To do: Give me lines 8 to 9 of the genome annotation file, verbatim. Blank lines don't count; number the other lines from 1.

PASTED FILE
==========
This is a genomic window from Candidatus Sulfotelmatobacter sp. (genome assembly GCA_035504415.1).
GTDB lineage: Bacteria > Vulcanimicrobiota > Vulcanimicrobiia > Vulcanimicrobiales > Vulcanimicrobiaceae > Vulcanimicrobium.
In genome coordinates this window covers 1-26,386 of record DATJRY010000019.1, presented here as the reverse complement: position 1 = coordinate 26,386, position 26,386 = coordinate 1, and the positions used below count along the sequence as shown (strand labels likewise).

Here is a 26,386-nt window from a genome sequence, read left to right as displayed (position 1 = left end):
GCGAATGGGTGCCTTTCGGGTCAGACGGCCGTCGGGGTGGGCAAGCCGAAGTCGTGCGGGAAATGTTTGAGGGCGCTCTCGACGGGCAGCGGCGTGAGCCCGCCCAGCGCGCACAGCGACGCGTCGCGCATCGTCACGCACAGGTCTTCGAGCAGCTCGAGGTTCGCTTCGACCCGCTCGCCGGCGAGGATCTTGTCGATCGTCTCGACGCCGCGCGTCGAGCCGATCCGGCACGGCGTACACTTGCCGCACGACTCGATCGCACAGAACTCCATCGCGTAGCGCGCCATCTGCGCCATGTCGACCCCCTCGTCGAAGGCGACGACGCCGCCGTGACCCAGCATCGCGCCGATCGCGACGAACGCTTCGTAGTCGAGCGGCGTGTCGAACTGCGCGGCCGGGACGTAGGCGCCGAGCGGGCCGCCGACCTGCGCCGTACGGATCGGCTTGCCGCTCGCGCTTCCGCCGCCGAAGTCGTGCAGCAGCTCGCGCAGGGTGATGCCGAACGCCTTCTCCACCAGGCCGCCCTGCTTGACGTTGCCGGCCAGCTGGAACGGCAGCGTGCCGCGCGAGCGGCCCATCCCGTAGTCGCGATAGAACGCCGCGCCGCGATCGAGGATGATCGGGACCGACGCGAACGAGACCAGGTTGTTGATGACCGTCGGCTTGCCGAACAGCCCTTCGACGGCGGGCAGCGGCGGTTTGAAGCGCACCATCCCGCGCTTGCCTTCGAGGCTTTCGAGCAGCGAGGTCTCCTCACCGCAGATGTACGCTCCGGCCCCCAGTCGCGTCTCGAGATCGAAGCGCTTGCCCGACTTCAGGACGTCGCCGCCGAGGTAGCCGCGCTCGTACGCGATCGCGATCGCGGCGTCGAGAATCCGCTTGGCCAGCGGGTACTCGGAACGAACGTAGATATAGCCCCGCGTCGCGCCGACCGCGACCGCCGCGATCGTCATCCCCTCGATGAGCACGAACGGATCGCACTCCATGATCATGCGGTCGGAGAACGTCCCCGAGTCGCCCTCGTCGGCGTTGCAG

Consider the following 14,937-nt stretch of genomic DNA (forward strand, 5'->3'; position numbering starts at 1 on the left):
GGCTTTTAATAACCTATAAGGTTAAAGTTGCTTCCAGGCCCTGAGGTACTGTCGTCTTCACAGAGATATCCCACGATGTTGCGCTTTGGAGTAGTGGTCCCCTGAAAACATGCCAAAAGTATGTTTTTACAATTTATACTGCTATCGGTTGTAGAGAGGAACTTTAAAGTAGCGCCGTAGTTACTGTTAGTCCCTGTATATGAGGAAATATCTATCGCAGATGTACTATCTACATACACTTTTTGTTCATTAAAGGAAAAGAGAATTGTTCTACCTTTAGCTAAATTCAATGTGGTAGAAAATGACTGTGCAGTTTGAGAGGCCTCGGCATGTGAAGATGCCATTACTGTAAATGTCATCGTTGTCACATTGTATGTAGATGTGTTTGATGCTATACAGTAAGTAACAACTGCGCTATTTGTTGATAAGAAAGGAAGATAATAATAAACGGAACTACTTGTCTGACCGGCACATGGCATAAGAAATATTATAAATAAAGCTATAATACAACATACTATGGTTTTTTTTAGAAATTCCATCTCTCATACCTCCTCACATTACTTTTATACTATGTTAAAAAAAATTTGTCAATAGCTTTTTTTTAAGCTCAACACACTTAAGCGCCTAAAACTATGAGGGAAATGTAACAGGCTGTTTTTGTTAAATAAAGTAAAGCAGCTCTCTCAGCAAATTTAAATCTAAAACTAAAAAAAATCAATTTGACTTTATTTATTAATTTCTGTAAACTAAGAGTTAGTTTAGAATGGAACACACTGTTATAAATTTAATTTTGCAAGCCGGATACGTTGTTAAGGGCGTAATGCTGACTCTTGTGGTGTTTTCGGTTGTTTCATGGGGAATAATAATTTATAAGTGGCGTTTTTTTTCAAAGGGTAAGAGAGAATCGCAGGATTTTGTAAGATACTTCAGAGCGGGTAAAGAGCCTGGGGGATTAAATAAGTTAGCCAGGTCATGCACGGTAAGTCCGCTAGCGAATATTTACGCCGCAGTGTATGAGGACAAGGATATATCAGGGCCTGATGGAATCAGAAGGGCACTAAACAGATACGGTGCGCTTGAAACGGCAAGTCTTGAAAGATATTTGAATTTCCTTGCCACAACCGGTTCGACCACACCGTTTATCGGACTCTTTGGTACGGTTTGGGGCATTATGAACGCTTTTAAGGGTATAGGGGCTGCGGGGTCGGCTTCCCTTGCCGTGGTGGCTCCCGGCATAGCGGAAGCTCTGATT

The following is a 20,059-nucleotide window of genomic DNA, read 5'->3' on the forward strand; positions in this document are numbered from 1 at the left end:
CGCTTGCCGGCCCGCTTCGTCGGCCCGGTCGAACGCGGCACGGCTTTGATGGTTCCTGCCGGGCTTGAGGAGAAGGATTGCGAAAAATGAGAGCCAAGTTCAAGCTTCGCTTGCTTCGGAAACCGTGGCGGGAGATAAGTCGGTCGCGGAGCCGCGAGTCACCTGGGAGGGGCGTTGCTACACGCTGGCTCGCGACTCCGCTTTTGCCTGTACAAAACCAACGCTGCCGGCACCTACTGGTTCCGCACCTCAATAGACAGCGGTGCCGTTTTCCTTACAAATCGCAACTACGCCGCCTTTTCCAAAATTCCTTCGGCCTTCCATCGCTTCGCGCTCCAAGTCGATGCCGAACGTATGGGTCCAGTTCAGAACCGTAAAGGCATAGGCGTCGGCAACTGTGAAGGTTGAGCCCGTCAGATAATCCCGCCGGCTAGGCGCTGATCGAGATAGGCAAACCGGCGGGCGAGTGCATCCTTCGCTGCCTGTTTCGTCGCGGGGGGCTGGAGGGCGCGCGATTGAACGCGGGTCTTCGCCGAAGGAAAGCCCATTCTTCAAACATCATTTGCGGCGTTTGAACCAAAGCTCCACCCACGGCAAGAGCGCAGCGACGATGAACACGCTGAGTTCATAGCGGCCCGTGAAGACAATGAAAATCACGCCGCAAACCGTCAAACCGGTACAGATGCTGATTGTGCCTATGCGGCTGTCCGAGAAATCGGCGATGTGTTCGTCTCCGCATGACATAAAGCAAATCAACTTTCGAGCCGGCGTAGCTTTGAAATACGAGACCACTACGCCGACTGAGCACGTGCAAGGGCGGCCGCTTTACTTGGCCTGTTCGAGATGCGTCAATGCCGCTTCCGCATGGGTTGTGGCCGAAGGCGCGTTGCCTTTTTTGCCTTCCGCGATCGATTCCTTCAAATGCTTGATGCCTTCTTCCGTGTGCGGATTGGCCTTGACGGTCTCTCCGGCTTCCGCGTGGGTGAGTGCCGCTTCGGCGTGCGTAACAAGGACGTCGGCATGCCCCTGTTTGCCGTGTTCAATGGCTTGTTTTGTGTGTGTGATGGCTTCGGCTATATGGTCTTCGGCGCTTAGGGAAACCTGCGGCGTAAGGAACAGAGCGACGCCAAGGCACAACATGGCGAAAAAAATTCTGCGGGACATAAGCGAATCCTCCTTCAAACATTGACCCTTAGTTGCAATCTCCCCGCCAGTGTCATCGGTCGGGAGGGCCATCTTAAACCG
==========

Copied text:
The following is a 20,059-nucleotide window of genomic DNA, read 5'->3' on the forward strand; positions in this document are numbered from 1 at the left end:
CGCTTGCCGGCCCGCTTCGTCGGCCCGGTCGAACGCGGCACGGCTTTGATGGTTCCTGCCGGGCTTGAGGAGAAGGATTGCGAAAAATGAGAGCCAAGTTCAAGCTTCGCTTGCTTCGGAAACCGTGGCGGGAGATAAGTCGGTCGCGGAGCCGCGAGTCACCTGGGAGGGGCGTTGCTACACGCTGGCTCGCGACTCCGCTTTTGCCTGTACAAAACCAACGCTGCCGGCACCTACTGGTTCCGCACCTCAATAGACAGCGGTGCCGTTTTCCTTACAAATCGCAACTACGCCGCCTTTTCCAAAATTCCTTCGGCCTTCCATCGCTTCGCGCTCCAAGTCGATGCCGAACGTATGGGTCCAGTTCAGAACCGTAAAGGCATAGGCGTCGGCAACTGTGAAGGTTGAGCCCGTCAGATAATCCCGCCGGCTAGGCGCTGATCGAGATAGGCAAACCGGCGGGCGAGTGCATCCTTCGCTGCCTGTTTCGTCGCGGGGGGCTGGAGGGCGCGCGATTGAACGCGGGTCTTCGCCGAAGGAAAGCCCATTCTTCAAACATCATTTGCGGCGTTTGAACCAAAGCTCCACCCACGGCAAGAGCGCAGCGACGATGAACACGCTGAGTTCATAGCGGCCCGTGAAGACAATGAAAATCACGCCGCAAACCGTCAAACCGGTACAGATGCTGATTGTGCCTATGCGGCTGTCCGAGAAATCGGCGATGTGTTCGTCTCCGCATGACATAAAGCAAATCAACTTTCGAGCCGGCGTAGCTTTGAAATACGAGACCACTACGCCGACTGAGCACGTGCAAGGGCGGCCGCTTTACTTGGCCTGTTCGAGATGCGTCAATGCCGCTTCCGCATGGGTTGTGGCCGAAGGCGCGTTGCCTTTTTTGCCTTCCGCGATCGATTCCTTCAAATGCTTGATGCCTTCTTCCGTGTGCGGATTGGCCTTGACGGTCTCTCCGGCTTCCGCGTGGGTGAGTGCCGCTTCGGCGTGCGTAACAAGGACGTCGGCATGCCCCTGTTTGCCGTGTTCAATGGCTTGTTTTGTGTGTGTGATGGCTTCGGCTATATGGTCTTCGGCGCTTAGGGAAACCTGCGGCGTAAGGAACAGAGCGACGCCAAGGCACAACATGGCGAAAAAAATTCTGCGGGACATAAGCGAATCCTCCTTCAAACATTGACCCTTAGTTGCAATCTCCCCGCCAGTGTCATCGGTCGGGAGGGCCATCTTAAACCG